|Ruling Saenuri Party and main opposition Democratic Party lawmakers hold up their agreement to set up a subcommittee for railway development plans at the National Assembly on Monday. From left: Saenuri Reps. Kim Tae-heum and Kim Moo-sung, and DP Reps. Park Ki-choon and Lee Yoon-seok. (Park Hyun-koo/The Korea Herald)|
Despite a dramatic end to the strike, a difficult set of tasks is ahead before differences are resolved over the state-run railway operator’s spin-off plan and the damage from the longest-ever train workers’ walkout is repaired.
The union of the Korea Railroad Corp. on Monday decided to end its protracted strike after agreeing with political parties to form a parliamentary committee to address the dispute.
The union began the strike on Dec. 9 in opposition to the government’s plan to set up a subsidiary for KORAIL’s new bullet train service departing from Suseo in Gangnam, Seoul. They believe the subsidiary plan would eventually lead to the privatization of the train service and massive layoffs.
The agreement calls for the establishment of a “subcommittee on rail industry development” consisting of the same numbers of lawmakers from the Saenuri and main opposition Democratic parties.
According to the signed paper, the committee can also form an advisory panel, to include officials from KORAIL and experts, to ensure no rail privatization takes place.
But the agreement left room for a fresh round of contention. Even before the panel was launched, differences were already manifested by the two sides.
The opposition party and the union said the goal of the panel should be preventing privatization of the railway service.
But the Saenuri Party and the company wanted the committee to deal with a variety of issues to develop the nation’s railway industry.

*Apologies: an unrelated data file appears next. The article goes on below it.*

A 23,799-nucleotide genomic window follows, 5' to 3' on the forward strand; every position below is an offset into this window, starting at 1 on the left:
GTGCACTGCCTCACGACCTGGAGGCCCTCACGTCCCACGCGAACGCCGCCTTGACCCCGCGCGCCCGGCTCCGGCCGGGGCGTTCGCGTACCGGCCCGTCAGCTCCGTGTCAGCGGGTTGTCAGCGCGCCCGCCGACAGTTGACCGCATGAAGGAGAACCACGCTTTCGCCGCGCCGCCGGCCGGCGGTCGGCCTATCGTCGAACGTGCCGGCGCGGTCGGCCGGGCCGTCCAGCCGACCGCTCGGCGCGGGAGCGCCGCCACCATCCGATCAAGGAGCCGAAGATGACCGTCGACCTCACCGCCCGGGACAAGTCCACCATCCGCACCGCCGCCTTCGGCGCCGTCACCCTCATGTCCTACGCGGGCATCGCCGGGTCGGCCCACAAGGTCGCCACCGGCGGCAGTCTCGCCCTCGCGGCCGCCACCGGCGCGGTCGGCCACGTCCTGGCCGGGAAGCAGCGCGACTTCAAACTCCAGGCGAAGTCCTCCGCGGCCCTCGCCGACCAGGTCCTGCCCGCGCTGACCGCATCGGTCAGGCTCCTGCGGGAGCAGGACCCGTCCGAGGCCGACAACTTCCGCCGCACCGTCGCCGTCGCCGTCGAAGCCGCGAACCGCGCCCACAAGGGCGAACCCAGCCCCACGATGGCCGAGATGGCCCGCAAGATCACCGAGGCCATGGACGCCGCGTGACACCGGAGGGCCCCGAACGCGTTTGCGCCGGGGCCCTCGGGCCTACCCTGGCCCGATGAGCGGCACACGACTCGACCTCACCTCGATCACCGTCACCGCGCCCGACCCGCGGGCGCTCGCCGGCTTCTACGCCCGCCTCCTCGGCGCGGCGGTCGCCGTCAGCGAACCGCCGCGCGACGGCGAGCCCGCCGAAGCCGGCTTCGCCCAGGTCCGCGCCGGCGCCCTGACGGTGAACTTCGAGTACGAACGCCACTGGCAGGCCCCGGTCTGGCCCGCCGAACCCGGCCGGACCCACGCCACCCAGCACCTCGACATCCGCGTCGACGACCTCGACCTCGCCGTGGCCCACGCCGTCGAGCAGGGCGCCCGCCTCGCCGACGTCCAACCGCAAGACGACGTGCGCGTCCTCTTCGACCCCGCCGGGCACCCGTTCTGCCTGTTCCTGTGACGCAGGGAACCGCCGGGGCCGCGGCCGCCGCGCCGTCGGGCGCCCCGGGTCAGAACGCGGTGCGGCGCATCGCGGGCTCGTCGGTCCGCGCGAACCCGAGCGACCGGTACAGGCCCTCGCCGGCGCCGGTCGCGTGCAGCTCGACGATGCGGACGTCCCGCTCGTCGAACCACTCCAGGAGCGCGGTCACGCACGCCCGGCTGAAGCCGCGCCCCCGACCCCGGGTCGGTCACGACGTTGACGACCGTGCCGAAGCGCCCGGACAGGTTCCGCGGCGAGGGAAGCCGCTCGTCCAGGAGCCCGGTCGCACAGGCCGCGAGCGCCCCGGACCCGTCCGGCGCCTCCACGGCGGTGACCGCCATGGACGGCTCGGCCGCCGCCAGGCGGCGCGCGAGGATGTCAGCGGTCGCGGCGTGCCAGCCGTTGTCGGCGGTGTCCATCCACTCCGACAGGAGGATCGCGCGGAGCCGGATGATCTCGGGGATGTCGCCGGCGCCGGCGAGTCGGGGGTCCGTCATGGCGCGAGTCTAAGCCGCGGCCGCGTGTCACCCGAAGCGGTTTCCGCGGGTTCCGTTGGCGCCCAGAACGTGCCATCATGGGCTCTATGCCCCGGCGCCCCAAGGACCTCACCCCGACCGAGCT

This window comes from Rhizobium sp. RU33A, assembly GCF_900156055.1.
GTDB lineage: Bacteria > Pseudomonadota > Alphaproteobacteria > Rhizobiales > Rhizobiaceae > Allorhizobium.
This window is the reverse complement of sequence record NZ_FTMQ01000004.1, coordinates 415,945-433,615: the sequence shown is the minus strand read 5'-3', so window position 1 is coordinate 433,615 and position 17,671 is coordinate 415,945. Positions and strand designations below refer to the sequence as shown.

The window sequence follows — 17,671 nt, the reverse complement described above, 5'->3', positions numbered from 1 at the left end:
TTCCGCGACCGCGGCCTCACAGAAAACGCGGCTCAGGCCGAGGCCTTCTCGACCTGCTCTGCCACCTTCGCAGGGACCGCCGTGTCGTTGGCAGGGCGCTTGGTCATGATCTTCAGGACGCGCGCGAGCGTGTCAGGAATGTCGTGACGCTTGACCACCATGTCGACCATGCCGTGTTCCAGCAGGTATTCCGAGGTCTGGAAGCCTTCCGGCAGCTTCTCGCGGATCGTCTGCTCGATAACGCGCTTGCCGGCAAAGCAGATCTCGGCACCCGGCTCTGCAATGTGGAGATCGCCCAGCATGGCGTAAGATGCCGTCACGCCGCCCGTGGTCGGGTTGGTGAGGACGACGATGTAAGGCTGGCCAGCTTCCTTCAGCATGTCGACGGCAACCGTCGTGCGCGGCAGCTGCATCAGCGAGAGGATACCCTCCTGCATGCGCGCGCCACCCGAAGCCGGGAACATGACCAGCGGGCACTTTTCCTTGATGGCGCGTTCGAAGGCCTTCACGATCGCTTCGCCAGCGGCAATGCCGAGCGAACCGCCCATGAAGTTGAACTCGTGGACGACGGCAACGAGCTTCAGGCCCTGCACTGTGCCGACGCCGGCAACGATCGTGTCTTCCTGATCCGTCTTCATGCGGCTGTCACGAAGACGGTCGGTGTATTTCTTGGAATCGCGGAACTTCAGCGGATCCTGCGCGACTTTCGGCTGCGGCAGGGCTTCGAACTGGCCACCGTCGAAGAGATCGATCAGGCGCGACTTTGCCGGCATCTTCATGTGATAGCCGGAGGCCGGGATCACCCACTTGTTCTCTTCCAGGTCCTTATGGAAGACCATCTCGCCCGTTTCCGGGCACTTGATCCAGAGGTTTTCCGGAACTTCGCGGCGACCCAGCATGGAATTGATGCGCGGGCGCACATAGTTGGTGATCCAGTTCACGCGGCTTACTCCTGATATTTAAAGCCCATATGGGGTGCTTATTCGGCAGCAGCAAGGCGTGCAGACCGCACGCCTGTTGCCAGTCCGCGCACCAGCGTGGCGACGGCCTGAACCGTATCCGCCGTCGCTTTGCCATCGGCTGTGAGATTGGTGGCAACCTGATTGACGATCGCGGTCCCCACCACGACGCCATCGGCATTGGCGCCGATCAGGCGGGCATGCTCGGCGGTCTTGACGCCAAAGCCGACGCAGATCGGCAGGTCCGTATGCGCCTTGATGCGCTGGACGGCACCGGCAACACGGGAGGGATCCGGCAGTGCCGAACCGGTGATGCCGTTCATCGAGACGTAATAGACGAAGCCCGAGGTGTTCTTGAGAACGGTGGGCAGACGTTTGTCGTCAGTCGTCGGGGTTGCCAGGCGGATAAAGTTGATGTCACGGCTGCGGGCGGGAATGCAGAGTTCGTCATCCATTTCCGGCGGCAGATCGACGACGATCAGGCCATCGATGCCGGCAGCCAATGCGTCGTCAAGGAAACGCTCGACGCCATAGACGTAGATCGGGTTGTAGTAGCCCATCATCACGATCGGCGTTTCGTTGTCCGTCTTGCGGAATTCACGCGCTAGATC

“There’s a lot of work we have to do. We’ll sort out what and how the subcommittee will be discussing after both parties choose committee members,” said Democratic Party secretary-general Rep. Park Ki-choon.
Another tricky issue will be ongoing investigations and disciplinary measures against union members and how to mend the worsened relations between the company and the union, which collided head-on during the strike.
Police pushed ahead with the investigation of the union leaders as planned, saying it would deal with key figures including the union head Kim Myung-hwan in strict fairness.
At the height of the strike, KORAIL threatened to expel or dismiss 490 union members from their posts for leading the strike.
Another 25 union leaders were planned to be sent to a disciplinary committee and forced to take legal responsibility. KORAIL also filed a complaint against 198 union members for disrupting train operations.
Courts issued warrants of detainment for 34 unionists while two strike leaders were arrested.
The latest strike is the longest on record and has led to major train service disruptions.
Freight train operations fell to the 30 percent mark and subway and KTX trains stopped on a near-daily basis due to technical problems. About 13 cases of train failure were reported during the first five days of the walkout.
On the seventh day of the strike, an 84-year-old passenger was killed on a subway train that was being run by a substitute worker.
The strike turned into a clash between unionists and the government when police entered the Korean Confederation of Trade Unions’ headquarters in Seoul by force to arrest the union leaders including Kim.
By Suk Gee-hyun (firstname.lastname@example.org)